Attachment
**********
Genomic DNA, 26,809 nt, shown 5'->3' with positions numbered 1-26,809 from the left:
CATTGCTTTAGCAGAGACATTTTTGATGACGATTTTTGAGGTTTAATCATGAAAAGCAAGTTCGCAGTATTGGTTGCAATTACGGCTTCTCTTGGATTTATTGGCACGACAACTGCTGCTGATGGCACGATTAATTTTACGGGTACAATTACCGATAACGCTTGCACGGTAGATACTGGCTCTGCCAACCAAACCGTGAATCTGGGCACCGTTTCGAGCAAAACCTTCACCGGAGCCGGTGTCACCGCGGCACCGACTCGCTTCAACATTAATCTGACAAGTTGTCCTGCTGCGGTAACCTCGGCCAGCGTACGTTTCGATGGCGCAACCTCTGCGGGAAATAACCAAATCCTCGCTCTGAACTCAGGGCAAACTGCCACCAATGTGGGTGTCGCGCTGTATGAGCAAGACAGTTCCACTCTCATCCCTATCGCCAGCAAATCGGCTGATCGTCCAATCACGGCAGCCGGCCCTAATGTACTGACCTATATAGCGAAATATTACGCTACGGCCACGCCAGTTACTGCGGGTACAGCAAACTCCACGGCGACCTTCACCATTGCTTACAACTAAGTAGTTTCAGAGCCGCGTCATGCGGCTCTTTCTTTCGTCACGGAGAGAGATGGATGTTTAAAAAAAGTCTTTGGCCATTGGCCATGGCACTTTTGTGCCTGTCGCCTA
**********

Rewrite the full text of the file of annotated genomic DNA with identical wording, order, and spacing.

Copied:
Genomic DNA, 26,809 nt, shown 5'->3' with positions numbered 1-26,809 from the left:
CATTGCTTTAGCAGAGACATTTTTGATGACGATTTTTGAGGTTTAATCATGAAAAGCAAGTTCGCAGTATTGGTTGCAATTACGGCTTCTCTTGGATTTATTGGCACGACAACTGCTGCTGATGGCACGATTAATTTTACGGGTACAATTACCGATAACGCTTGCACGGTAGATACTGGCTCTGCCAACCAAACCGTGAATCTGGGCACCGTTTCGAGCAAAACCTTCACCGGAGCCGGTGTCACCGCGGCACCGACTCGCTTCAACATTAATCTGACAAGTTGTCCTGCTGCGGTAACCTCGGCCAGCGTACGTTTCGATGGCGCAACCTCTGCGGGAAATAACCAAATCCTCGCTCTGAACTCAGGGCAAACTGCCACCAATGTGGGTGTCGCGCTGTATGAGCAAGACAGTTCCACTCTCATCCCTATCGCCAGCAAATCGGCTGATCGTCCAATCACGGCAGCCGGCCCTAATGTACTGACCTATATAGCGAAATATTACGCTACGGCCACGCCAGTTACTGCGGGTACAGCAAACTCCACGGCGACCTTCACCATTGCTTACAACTAAGTAGTTTCAGAGCCGCGTCATGCGGCTCTTTCTTTCGTCACGGAGAGAGATGGATGTTTAAAAAAAGTCTTTGGCCATTGGCCATGGCACTTTTGTGCCTGTCGCCTA